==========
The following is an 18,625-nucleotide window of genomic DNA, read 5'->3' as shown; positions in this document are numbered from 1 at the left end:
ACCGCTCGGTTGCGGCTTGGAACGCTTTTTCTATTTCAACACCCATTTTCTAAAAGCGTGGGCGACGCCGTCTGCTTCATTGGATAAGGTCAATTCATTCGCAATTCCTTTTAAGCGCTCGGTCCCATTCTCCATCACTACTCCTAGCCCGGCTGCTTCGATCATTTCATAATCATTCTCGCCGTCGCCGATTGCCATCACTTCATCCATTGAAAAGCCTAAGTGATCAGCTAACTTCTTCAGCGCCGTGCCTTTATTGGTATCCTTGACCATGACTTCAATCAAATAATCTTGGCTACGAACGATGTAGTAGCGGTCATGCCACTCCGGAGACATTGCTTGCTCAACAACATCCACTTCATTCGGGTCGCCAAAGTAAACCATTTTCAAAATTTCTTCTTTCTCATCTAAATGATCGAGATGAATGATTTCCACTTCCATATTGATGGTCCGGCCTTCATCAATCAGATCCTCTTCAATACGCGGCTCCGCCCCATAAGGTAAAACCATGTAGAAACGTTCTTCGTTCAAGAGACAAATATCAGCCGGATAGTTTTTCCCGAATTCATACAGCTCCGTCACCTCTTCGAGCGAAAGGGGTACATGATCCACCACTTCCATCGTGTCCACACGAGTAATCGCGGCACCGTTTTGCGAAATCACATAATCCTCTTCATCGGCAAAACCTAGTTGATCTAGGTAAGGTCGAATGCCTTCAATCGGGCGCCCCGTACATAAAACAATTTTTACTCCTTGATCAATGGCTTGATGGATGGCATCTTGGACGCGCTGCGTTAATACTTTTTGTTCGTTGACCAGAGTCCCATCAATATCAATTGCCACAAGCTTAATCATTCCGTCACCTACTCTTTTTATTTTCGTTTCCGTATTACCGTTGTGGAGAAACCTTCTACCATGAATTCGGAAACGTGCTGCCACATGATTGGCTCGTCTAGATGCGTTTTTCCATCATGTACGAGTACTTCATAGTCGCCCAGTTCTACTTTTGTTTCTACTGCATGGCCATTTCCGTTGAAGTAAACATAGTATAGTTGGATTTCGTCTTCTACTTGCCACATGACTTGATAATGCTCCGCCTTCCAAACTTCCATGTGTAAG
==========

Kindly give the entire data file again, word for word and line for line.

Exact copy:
The following is an 18,625-nucleotide window of genomic DNA, read 5'->3' as shown; positions in this document are numbered from 1 at the left end:
ACCGCTCGGTTGCGGCTTGGAACGCTTTTTCTATTTCAACACCCATTTTCTAAAAGCGTGGGCGACGCCGTCTGCTTCATTGGATAAGGTCAATTCATTCGCAATTCCTTTTAAGCGCTCGGTCCCATTCTCCATCACTACTCCTAGCCCGGCTGCTTCGATCATTTCATAATCATTCTCGCCGTCGCCGATTGCCATCACTTCATCCATTGAAAAGCCTAAGTGATCAGCTAACTTCTTCAGCGCCGTGCCTTTATTGGTATCCTTGACCATGACTTCAATCAAATAATCTTGGCTACGAACGATGTAGTAGCGGTCATGCCACTCCGGAGACATTGCTTGCTCAACAACATCCACTTCATTCGGGTCGCCAAAGTAAACCATTTTCAAAATTTCTTCTTTCTCATCTAAATGATCGAGATGAATGATTTCCACTTCCATATTGATGGTCCGGCCTTCATCAATCAGATCCTCTTCAATACGCGGCTCCGCCCCATAAGGTAAAACCATGTAGAAACGTTCTTCGTTCAAGAGACAAATATCAGCCGGATAGTTTTTCCCGAATTCATACAGCTCCGTCACCTCTTCGAGCGAAAGGGGTACATGATCCACCACTTCCATCGTGTCCACACGAGTAATCGCGGCACCGTTTTGCGAAATCACATAATCCTCTTCATCGGCAAAACCTAGTTGATCTAGGTAAGGTCGAATGCCTTCAATCGGGCGCCCCGTACATAAAACAATTTTTACTCCTTGATCAATGGCTTGATGGATGGCATCTTGGACGCGCTGCGTTAATACTTTTTGTTCGTTGACCAGAGTCCCATCAATATCAATTGCCACAAGCTTAATCATTCCGTCACCTACTCTTTTTATTTTCGTTTCCGTATTACCGTTGTGGAGAAACCTTCTACCATGAATTCGGAAACGTGCTGCCACATGATTGGCTCGTCTAGATGCGTTTTTCCATCATGTACGAGTACTTCATAGTCGCCCAGTTCTACTTTTGTTTCTACTGCATGGCCATTTCCGTTGAAGTAAACATAGTATAGTTGGATTTCGTCTTCTACTTGCCACATGACTTGATAATGCTCCGCCTTCCAAACTTCCATGTGTAAG